Olympic fever.

Today, Garret over at Orange Element wrote about the new logo for the London Olympics. Hand it to Garret for always making people stop and think about design.

Anyway, it started a conversation with a colleague of mine. I’ll call him Henry, since I’m sure he would not appreciate me telling you who he is after you finish reading this.

So Henry asked me what I thought of the logo. I told him what I wrote on the Orange-Blog…

I agree that most people don’t realize the brand audit, team building, strategy that goes into the process. On the other hand, $800K is steep (though I’ve seen clients who paid more for less). I don’t personally care for the logo – think it’s hard to get a read on what it is (I had to look a few times) but that’s not important. What I do wonder is who is the target audience for the Olympics? If it’s hip, 20-somethings it might be right on. I, however, think the audience is quite a bit broader, older, and more conservative and wonder if it’s on track. Just my 2 cents.

And I pointed him to the other commenters – who had some interesting things to say.

Henry told me that he saw something sexual in the logo. I went back and looked and, you know what? I saw it too.

I told Henry that I didn’t think the logo was a quick read. I didn’t see the 2012 right away.

And Henry’s response?

There’s a 2012 in the logo? Where?

I rest my case.

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8 thoughts on “Olympic fever.

  1. Great post Wendy! And very useful – was having a conversation with a 30 something designer yesterday who’s on my new project team. We were discussing ways to “sex” up the new site a bit, with tools, etc. I asked the IA if there was a way to merge Outlook with an online calendar tool. The designer took it one step further – text emails. Thing is, the target audience doesn’t use text messaging much. At the end of the day, it comes down to your audience and what and how you’re trying to communicate. To me, the 2012 logo is confusing and hard to decipher without the cues you provided.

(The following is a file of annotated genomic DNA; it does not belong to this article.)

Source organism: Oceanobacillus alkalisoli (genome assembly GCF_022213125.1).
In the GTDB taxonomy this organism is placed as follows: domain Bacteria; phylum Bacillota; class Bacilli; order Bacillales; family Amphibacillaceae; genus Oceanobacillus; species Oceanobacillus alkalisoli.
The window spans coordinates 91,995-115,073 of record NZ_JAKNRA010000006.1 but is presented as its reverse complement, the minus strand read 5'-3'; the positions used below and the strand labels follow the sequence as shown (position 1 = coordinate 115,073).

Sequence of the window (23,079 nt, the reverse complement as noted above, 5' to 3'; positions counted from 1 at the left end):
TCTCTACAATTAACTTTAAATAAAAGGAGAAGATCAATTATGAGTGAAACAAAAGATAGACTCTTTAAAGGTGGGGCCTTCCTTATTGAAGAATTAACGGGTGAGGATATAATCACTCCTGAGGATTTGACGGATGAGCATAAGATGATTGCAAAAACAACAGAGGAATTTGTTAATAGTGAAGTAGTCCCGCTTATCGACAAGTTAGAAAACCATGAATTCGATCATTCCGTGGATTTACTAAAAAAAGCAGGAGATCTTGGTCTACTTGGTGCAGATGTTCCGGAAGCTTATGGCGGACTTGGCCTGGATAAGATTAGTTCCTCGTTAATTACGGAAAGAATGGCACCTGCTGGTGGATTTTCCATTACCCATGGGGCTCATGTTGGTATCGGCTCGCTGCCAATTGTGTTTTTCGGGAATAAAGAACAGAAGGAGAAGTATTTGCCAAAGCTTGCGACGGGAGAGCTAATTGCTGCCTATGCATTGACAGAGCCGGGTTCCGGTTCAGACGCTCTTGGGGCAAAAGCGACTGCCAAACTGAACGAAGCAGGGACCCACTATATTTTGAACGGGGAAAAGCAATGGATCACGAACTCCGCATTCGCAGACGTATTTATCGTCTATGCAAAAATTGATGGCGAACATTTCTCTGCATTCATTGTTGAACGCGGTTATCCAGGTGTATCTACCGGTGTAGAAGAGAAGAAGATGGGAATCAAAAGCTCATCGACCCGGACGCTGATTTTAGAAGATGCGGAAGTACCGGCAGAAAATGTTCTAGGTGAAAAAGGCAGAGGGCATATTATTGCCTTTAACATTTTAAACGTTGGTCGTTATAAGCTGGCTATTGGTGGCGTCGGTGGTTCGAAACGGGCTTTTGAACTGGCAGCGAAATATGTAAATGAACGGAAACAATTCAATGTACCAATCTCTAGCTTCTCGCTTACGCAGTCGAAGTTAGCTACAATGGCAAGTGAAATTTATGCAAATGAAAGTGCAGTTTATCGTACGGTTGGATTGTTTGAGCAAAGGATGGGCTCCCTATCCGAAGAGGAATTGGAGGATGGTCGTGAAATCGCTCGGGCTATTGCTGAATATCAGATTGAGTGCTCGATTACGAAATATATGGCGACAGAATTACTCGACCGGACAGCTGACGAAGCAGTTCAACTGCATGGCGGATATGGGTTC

2. Ok, and I can say this because I have been a graphic designer for the past 25ish years…

    that logo is UGLY.

    just my professional opinion.

    of course your audience is always key and you do bring up an excellent point that I think is often missed in the rush to be current, but again, this sucker is just UGLY.

    AND in your little focus group here 2 people have already not seen the key message.

    scary

  3. there is nothing special about that logo. I recall that most logos of Olympics past had something to do with the hosting country. they looked representative of the country’s feel. All I see in this logo is a bunch of misshapen Legos.

  4. So I kind of like the logo. It looks like people dancing. But then again, I am a 20 something. I didn’t see the 2012 at first either, but I like that it was back there. I like a logo that keeps on giving.

  5. I agree it is not a winner, although I realized that I need to get out more and spend less time with playdough and legos because I did not even know that the next Olympics was going to be in London. I definitely did not see the 2012 until Wendy pointed it out, I just see a bunch of Z’s placed in a bizarre arrangement. See you, Lisa

  6. I’ve always liked it – and yes indeed, there’s a 2012 in there.

    John, however, thinks it’s as ugly as the BBC’s monkey mascot for the Beijing Olympics coverage.

    Of the people I know here in the UK, I’d say we represent the 50/50 love/hate view.

    Janet

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